Part of it is the growing popularity of team roping. That’s driven up the demand for cattle. Steers seem to be shipping at a younger age, before they have time to fill out and grow longer horns. I’m not saying we don’t run big cattle. Take a place like Cheyenne. Lee Lancaster does a great job providing big, framey steers with long horns. Other contractors do the same. But 15 years ago, if you had a hundred steers, the majority would be full size. Today, you might find 20 framey cattle out of a hundred. You can watch old videos on YouTube to see what I mean.

 

 
 Photo by Matt Cohen / Cowboy Journal

Photo by Matt Cohen / Cowboy Journal

 
 
 

I don’t want to come off like I’m complaining or laying blame, because I still love steer wrestling. And all of us bulldoggers draw from the same pen. It’s not like I’m the only one running little steers—or that the other guys are running big, framey ones. It’s just an observation, one that I think is worth sharing.

When I draw a lighter-weight steer, I rely on techniques I learned when I was little and just starting to bulldog. Without much bulk, I used my feet for better control. Now that I’m big, if I lean too much into a smaller steer’s head, he’ll crumple. Instead, in the head catch, I shift my weight onto the balls of my feet, which helps me slide and control my weight. For a big guy like me, staying on the balls of my feet is tough. It takes a lot of core strength. And I widen my base to help distribute my weight more evenly.

By now, everything I do in the few seconds it takes to wrestle a steer is muscle memory. It happens automatically, in a flash of instinct. Back in Ponoka, as I heard and felt my shoulder separate, before I could even conjure a thought, I knew in my gut that the 2017 season was over.

 

 
 Photo by Matt cohen / cowboy journal

Photo by Matt cohen / cowboy journal

 

The surgeon who put me back together, Dr. Tandy Freeman from the Justin Sports Medicine Team, confirmed my suspicion. The capsule, labrum and rotator cuff, he said, had ripped from the bone as my shoulder joint dislocated. I needed at least six months of full-time rehabilitation. Unlike in 2014, I decided to use the full recovery period to get strong and healthy for 2018. 

Sitting out the 2017 NFR was a hard pill to swallow. But I have three young boys and a wife at home. They give me great support. You’ve got us, they told me, Everything’s going to be fine. I also have a ranch to look after.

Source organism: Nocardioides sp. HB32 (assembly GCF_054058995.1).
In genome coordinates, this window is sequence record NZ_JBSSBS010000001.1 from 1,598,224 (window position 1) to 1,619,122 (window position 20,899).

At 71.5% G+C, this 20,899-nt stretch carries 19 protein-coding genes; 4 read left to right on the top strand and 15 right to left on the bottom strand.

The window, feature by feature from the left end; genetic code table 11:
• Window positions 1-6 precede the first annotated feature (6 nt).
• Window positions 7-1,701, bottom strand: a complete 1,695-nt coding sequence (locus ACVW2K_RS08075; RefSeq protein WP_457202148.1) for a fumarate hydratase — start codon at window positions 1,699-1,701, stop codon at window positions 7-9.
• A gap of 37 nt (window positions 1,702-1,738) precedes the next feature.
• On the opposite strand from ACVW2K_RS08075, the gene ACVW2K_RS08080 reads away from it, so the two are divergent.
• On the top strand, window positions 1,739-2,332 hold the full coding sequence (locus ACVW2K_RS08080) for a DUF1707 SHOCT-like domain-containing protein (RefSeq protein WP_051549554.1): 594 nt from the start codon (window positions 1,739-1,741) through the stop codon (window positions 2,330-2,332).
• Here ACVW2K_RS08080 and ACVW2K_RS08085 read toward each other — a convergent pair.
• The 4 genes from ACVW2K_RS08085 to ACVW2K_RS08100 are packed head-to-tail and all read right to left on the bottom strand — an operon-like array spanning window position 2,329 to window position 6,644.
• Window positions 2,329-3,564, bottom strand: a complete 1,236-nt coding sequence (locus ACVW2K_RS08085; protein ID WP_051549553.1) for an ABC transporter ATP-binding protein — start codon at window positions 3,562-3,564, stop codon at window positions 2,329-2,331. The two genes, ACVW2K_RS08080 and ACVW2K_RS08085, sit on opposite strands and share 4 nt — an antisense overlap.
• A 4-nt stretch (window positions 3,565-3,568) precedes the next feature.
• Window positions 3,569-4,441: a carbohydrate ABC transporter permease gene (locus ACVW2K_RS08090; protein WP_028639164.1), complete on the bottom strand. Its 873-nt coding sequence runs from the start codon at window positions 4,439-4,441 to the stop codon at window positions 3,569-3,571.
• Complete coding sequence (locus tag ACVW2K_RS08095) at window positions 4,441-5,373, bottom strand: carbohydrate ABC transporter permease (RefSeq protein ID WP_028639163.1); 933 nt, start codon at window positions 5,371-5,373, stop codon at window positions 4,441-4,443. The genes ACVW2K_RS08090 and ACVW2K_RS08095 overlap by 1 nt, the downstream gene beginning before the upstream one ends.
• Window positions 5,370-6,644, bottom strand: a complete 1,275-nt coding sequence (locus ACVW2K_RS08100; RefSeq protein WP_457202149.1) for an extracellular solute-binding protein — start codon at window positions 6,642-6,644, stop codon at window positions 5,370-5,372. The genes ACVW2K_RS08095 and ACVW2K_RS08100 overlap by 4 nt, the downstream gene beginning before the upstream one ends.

I’ve been doing as much physical therapy as I can and trying to maintain a healthy diet. The ranch chores—doctoring cows, pulling calves, feeding 10 or 20 bales of hay daily, moving panels, carrying pipe, fixing fence—is better than a gym workout.

Eating well is especially important for proper healing. For most of my life, I’ve been dealing with Type 1 diabetes. My body doesn’t produce insulin. If my sugar levels get out of whack, I feel terrible. Worse, my body might shut down. I literally weigh out food for each of my meals. A typical dinner is eight ounces of lean meat, seven ounces of a clean starch—potato without butter, or rice without soy sauce—and four ounces of fresh vegetables. I miss cheese and butter and ice cream. But your body is your engine. If you don’t take care of it, it’s going to quit running.

 

 
 Photo by Matt Cohen / Cowboy Journal

Photo by Matt Cohen / Cowboy Journal

During my recovery, I’ve also been putting on steer-wrestling clinics at the ranch. As somebody who loves rodeo, I want to promote steer wrestling as much as I can. I give kids how-to and safety lessons. I help them get better so they don’t get discouraged. We had 50 students at my clinic back in November, including 15 young kids who chute-dogged and a bunch of other who jumped off horses.

I’m looking forward to rodeoing again in 2018. I view injuries like any other athlete: You get hurt. You get better. You go back to it. You roll with the punches. Don’t get me wrong. I take injuries seriously and work extra hard at recovery. But when you start worrying about injuries, you’re kind of done.

And, partner, I’m far from done.

 

 Photo by Matt Cohen / Cowboy Journal

Photo by Matt Cohen / Cowboy Journal